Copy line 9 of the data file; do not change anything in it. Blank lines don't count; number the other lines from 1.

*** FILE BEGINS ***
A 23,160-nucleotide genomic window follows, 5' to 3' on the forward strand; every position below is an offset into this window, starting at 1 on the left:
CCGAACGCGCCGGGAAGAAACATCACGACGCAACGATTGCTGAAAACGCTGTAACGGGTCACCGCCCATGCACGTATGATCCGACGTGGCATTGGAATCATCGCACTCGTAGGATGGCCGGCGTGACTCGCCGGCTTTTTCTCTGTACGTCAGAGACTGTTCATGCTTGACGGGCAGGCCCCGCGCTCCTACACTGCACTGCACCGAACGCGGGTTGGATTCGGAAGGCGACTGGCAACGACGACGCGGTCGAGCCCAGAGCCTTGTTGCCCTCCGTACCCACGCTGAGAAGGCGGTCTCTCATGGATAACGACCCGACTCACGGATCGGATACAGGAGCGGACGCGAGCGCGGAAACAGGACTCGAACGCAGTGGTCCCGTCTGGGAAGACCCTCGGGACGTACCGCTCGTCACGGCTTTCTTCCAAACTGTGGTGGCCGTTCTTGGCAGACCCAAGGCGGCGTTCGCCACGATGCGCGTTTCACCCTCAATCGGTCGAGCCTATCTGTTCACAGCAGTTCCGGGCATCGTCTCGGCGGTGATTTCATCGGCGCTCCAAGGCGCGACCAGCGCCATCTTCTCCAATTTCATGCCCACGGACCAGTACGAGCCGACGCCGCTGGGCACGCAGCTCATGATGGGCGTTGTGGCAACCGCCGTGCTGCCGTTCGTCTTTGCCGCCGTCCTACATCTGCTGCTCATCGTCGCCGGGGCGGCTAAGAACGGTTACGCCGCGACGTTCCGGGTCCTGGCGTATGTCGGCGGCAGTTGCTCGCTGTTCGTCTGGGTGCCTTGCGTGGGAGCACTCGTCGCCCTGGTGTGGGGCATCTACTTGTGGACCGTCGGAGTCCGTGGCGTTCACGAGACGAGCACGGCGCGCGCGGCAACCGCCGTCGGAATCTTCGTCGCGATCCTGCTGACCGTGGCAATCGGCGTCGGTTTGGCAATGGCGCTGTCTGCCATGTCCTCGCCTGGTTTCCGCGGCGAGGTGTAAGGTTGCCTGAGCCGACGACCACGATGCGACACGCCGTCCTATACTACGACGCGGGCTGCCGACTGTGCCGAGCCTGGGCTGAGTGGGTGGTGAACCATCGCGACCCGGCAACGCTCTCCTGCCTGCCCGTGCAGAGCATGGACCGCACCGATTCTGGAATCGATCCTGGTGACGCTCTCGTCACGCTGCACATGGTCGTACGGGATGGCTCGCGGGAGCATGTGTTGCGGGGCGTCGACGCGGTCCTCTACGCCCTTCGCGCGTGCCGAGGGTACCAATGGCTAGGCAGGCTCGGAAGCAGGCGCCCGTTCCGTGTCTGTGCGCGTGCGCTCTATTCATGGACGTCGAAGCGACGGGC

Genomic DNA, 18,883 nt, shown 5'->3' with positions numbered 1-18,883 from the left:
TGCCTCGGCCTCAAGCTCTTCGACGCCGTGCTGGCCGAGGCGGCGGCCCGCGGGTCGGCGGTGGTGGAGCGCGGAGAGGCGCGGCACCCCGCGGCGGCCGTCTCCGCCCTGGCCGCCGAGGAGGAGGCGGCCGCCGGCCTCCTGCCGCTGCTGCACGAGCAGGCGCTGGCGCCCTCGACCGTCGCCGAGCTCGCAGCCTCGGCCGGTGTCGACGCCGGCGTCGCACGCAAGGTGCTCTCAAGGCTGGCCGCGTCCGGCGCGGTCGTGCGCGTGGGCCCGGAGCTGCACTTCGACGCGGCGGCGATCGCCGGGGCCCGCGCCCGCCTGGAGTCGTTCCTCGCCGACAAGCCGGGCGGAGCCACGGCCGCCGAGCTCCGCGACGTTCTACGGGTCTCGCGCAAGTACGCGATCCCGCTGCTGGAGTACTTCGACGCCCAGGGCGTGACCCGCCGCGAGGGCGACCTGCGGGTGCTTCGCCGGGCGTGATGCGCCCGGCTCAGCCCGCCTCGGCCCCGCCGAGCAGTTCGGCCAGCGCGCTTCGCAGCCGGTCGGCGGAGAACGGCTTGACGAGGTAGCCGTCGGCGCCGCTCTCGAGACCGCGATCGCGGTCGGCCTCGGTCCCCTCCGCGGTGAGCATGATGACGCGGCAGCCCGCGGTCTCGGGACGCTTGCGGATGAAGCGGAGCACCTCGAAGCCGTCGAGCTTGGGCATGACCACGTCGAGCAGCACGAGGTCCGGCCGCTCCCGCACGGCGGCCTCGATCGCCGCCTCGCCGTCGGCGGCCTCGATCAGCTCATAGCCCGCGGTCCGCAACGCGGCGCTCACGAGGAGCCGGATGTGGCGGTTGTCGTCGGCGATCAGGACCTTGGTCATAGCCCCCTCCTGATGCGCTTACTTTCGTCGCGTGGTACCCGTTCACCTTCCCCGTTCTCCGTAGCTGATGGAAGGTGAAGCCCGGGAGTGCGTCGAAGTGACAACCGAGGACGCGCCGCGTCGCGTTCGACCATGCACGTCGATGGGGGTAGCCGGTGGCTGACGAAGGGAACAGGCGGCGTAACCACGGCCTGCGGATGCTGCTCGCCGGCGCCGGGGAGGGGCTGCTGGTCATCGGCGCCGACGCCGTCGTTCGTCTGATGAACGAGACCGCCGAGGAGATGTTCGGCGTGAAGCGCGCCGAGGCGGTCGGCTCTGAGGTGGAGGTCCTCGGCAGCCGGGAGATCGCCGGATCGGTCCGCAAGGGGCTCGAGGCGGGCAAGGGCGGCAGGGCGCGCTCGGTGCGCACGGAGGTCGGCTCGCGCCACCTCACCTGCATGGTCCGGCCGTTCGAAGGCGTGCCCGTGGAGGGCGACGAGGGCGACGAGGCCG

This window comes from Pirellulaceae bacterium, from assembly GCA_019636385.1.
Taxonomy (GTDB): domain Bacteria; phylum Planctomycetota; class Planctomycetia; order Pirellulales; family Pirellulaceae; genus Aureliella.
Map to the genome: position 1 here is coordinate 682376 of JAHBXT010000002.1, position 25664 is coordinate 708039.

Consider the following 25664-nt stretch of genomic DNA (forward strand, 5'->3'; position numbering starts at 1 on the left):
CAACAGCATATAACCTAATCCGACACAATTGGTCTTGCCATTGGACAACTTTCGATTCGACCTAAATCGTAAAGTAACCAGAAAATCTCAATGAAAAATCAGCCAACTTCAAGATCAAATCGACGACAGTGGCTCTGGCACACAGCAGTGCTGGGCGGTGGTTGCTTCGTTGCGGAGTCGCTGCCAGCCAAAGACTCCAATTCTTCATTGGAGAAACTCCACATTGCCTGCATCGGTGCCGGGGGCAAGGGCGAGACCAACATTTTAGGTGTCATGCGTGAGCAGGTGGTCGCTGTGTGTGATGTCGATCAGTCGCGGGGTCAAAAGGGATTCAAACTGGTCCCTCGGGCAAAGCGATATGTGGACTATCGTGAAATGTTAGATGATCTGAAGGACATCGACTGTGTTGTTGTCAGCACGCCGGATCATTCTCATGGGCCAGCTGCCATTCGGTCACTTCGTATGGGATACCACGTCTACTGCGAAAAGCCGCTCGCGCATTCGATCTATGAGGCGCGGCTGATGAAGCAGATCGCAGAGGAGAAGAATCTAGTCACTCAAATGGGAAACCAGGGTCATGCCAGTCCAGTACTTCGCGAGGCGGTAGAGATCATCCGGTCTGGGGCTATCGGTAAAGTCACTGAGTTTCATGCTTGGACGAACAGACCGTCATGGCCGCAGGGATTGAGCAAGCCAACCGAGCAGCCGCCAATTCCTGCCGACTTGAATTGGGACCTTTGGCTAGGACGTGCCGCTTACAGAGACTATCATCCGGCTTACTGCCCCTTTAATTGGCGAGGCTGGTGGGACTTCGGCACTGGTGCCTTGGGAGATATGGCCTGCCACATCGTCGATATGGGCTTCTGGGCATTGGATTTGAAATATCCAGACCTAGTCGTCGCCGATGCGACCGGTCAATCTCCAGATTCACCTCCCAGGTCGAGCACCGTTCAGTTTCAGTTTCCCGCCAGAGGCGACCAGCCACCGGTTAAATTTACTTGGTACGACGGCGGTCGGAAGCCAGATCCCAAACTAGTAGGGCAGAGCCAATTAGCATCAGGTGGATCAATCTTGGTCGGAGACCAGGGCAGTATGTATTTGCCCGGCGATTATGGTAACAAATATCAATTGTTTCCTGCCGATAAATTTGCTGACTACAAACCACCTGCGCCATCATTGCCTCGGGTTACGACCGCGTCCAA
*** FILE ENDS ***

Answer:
CAACAGCATATAACCTAATCCGACACAATTGGTCTTGCCATTGGACAACTTTCGATTCGACCTAAATCGTAAAGTAACCAGAAAATCTCAATGAAAAATCAGCCAACTTCAAGATCAAATCGACGACAGTGGCTCTGGCACACAGCAGTGCTGGGCGGTGGTTGCTTCGTTGCGGAGTCGCTGCCAGCCAAAGACTCCAATTCTTCATTGGAGAAACTCCACATTGCCTGCATCGGTGCCGGGGGCAAGGGCGAGACCAACATTTTAGGTGTCATGCGTGAGCAGGTGGTCGCTGTGTGTGATGTCGATCAGTCGCGGGGTCAAAAGGGATTCAAACTGGTCCCTCGGGCAAAGCGATATGTGGACTATCGTGAAATGTTAGATGATCTGAAGGACATCGACTGTGTTGTTGTCAGCACGCCGGATCATTCTCATGGGCCAGCTGCCATTCGGTCACTTCGTATGGGATACCACGTCTACTGCGAAAAGCCGCTCGCGCATTCGATCTATGAGGCGCGGCTGATGAAGCAGATCGCAGAGGAGAAGAATCTAGTCACTCAAATGGGAAACCAGGGTCATGCCAGTCCAGTACTTCGCGAGGCGGTAGAGATCATCCGGTCTGGGGCTATCGGTAAAGTCACTGAGTTTCATGCTTGGACGAACAGACCGTCATGGCCGCAGGGATTGAGCAAGCCAACCGAGCAGCCGCCAATTCCTGCCGACTTGAATTGGGACCTTTGGCTAGGACGTGCCGCTTACAGAGACTATCATCCGGCTTACTGCCCCTTTAATTGGCGAGGCTGGTGGGACTTCGGCACTGGTGCCTTGGGAGATATGGCCTGCCACATCGTCGATATGGGCTTCTGGGCATTGGATTTGAAATATCCAGACCTAGTCGTCGCCGATGCGACCGGTCAATCTCCAGATTCACCTCCCAGGTCGAGCACCGTTCAGTTTCAGTTTCCCGCCAGAGGCGACCAGCCACCGGTTAAATTTACTTGGTACGACGGCGGTCGGAAGCCAGATCCCAAACTAGTAGGGCAGAGCCAATTAGCATCAGGTGGATCAATCTTGGTCGGAGACCAGGGCAGTATGTATTTGCCCGGCGATTATGGTAACAAATATCAATTGTTTCCTGCCGATAAATTTGCTGACTACAAACCACCTGCGCCATCATTGCCTCGGGTTACGACCGCGTCCAA